The warm winters of recent years have brought with them many a temptation. One of them is concreting in the cold season. However, this is only possible with special measures.


Concreting in winter is about ensuring that the quality of the concrete is not negatively affected by frost, snow, rain and wind. Effects of low temperatures on young concrete include:

  • Delay in setting and strength development (low concrete temperatures)
  • Permanent structural damage due to freezing through too early
  • Impairment of strength, freeze resistance, impermeability and durability due to increased w/c ratios
  • Reduction of the adhesive bond between reinforcement and concrete
  • Danger of frost damage if the ground is frozen (freezing through before frost resistance is reached)
  • Cracking due to higher temperature differences (e.g. after removing the heat-insulating cover
  • Cracking from cold, dry air and/or wind (increased dehydration)

Air temperature and minimum temperature of the fresh concrete

The magic limit for concreting is an ambient temperature of plus five degrees Celsius. If the thermometer falls below, certain precautions must be taken. Nevertheless, you should not concrete in the freezing cold. Because the lower limit is minus five degrees Celsius. In addition to the air temperature, you must also observe the minimum temperature of the fresh concrete during installation. According to DIN EN 13670 and DIN 1045-3, the following temperatures are required:

An air temperature of plus five to minus three degrees Celsius is the minimum temperature of the fresh concrete during installation

  • plus five degrees Celsius in general
  • plus ten degrees Celsius for cement weighing less than 240 kilograms per cubic meter and for LH cements

If the air temperature is below minus three degrees Celsius, the minimum temperature of the fresh concrete of ten degrees Celsius should be maintained for at least three days during installation.

Note: When concreting in winter, you should keep an eye on the temperature development over several days.

Solution: winter recipes

So-called winter recipes have a higher hydration heat development. In addition, these concrete compositions set faster. You can achieve these properties through

  • increasing the cement content to at least 300 kilograms per cubic meter
  • reducing the w/c ratio, for example with concrete liquefiers or superplasticizers

Measures when concreting

To ensure that the concreting process runs smoothly, you should

  • keep all work surfaces and scaffolding free of ice and snow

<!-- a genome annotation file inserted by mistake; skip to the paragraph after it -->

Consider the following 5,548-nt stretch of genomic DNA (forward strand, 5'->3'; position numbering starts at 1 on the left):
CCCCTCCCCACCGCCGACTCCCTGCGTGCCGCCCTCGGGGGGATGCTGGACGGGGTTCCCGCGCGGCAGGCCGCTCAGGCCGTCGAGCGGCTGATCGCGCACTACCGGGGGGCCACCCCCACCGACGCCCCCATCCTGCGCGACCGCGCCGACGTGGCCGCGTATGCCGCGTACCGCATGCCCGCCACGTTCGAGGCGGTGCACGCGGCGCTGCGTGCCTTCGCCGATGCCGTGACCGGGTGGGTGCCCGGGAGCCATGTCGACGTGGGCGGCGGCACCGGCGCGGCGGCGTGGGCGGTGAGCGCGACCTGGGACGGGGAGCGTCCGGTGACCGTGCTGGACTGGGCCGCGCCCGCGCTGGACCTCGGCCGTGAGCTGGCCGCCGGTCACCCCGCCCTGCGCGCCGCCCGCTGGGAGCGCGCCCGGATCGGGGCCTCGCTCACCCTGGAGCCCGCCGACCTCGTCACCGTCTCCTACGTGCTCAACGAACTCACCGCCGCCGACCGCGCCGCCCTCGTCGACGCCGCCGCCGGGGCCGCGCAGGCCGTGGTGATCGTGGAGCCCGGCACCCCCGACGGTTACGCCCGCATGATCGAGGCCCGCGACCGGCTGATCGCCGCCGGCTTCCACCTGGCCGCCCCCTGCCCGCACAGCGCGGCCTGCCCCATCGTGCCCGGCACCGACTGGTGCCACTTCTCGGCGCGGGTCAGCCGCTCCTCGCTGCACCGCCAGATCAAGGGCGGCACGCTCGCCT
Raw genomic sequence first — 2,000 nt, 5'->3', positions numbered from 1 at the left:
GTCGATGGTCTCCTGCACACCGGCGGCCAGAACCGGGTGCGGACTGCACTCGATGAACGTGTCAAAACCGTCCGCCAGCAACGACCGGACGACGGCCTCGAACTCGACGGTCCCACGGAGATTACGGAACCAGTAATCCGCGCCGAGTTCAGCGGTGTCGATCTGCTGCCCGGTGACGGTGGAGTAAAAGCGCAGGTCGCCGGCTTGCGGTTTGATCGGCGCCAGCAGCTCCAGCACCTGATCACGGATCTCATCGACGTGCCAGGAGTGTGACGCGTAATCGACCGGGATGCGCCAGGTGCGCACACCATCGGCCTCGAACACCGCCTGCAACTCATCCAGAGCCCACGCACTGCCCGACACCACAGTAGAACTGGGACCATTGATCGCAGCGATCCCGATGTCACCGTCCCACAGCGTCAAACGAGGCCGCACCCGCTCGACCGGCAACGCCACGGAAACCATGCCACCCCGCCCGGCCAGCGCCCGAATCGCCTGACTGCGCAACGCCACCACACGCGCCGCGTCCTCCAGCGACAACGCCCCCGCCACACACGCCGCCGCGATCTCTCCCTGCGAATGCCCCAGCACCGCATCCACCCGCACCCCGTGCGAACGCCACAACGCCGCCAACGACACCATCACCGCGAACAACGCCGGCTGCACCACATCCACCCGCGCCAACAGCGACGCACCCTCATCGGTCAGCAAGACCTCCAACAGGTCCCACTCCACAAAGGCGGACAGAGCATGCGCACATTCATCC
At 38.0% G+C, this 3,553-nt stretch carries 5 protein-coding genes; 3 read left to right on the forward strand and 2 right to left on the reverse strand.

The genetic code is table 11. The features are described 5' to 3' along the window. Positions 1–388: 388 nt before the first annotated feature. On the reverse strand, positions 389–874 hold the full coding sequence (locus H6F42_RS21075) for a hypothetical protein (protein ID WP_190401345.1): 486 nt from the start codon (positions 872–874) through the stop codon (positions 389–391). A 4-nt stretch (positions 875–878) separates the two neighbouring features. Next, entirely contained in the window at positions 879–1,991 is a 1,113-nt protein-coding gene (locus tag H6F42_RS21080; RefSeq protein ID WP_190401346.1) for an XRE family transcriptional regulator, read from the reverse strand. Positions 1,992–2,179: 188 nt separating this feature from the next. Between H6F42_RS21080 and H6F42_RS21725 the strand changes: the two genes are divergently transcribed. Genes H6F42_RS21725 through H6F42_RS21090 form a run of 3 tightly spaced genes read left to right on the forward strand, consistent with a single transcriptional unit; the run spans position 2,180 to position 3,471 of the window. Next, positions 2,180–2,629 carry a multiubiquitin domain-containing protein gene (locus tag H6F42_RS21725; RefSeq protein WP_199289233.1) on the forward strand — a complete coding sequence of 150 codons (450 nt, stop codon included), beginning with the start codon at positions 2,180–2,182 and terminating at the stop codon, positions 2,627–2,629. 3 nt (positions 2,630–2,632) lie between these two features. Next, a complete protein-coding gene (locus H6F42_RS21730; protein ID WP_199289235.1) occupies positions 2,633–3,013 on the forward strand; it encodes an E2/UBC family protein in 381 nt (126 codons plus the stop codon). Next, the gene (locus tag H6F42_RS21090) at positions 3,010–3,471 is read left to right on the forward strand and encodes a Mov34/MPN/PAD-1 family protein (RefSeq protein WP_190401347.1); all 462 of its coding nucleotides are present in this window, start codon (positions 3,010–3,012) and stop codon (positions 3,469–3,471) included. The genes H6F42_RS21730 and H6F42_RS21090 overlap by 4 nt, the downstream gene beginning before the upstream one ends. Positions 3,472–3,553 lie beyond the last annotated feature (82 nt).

• Limit waiting times to a maximum of 15 minutes (minimum temperature)
  • pour the concrete quickly
  • Remove snow and ice from concrete and floor surfaces
  • do not concrete against frozen ground

protection and aftercare

Measures that serve to protect the concrete must be carried out until freeze resistance is achieved. You should not drop below a temperature of plus five degrees Celsius.

heat protection

If the frost lasts only a short time, you can protect the floor slab with heat-insulating covers, such as:

  • Thermofolien
  • board formwork
  • dry mats of reed or straw
  • lightweight panels
  • plastic panels
Tip: To prevent the cover from getting soaked, you should protect the top and bottom with foil.

In the case of prolonged or severe frost, one cover is no longer sufficient. In this case, you need to warm the layer of air surrounding the concrete. are for heating

  • infrared lamps or
  • dry air

suitable. However, make sure that the concrete surface does not dry out.

moisture loss

In addition to heat loss, concrete must also be protected against moisture loss in winter. In cold and/or dry weather, the moisture content of the air is very low. This causes too much moisture in the concrete to evaporate. In the course of post-treatment, you compensate for this excessive evaporation. The starting point for this is the minimum curing time for the respective concrete. Add to this the time when the surface temperature is below plus five degrees Celsius.

frequently asked Questions

The compressive strength must be at least 5 N/mm so that young concrete can withstand a single freezing through without damage.

No, you should definitely not do this.

No, you must remove the frost damaged concrete. Only then can you continue concreting if the air and minimum temperature are correct.

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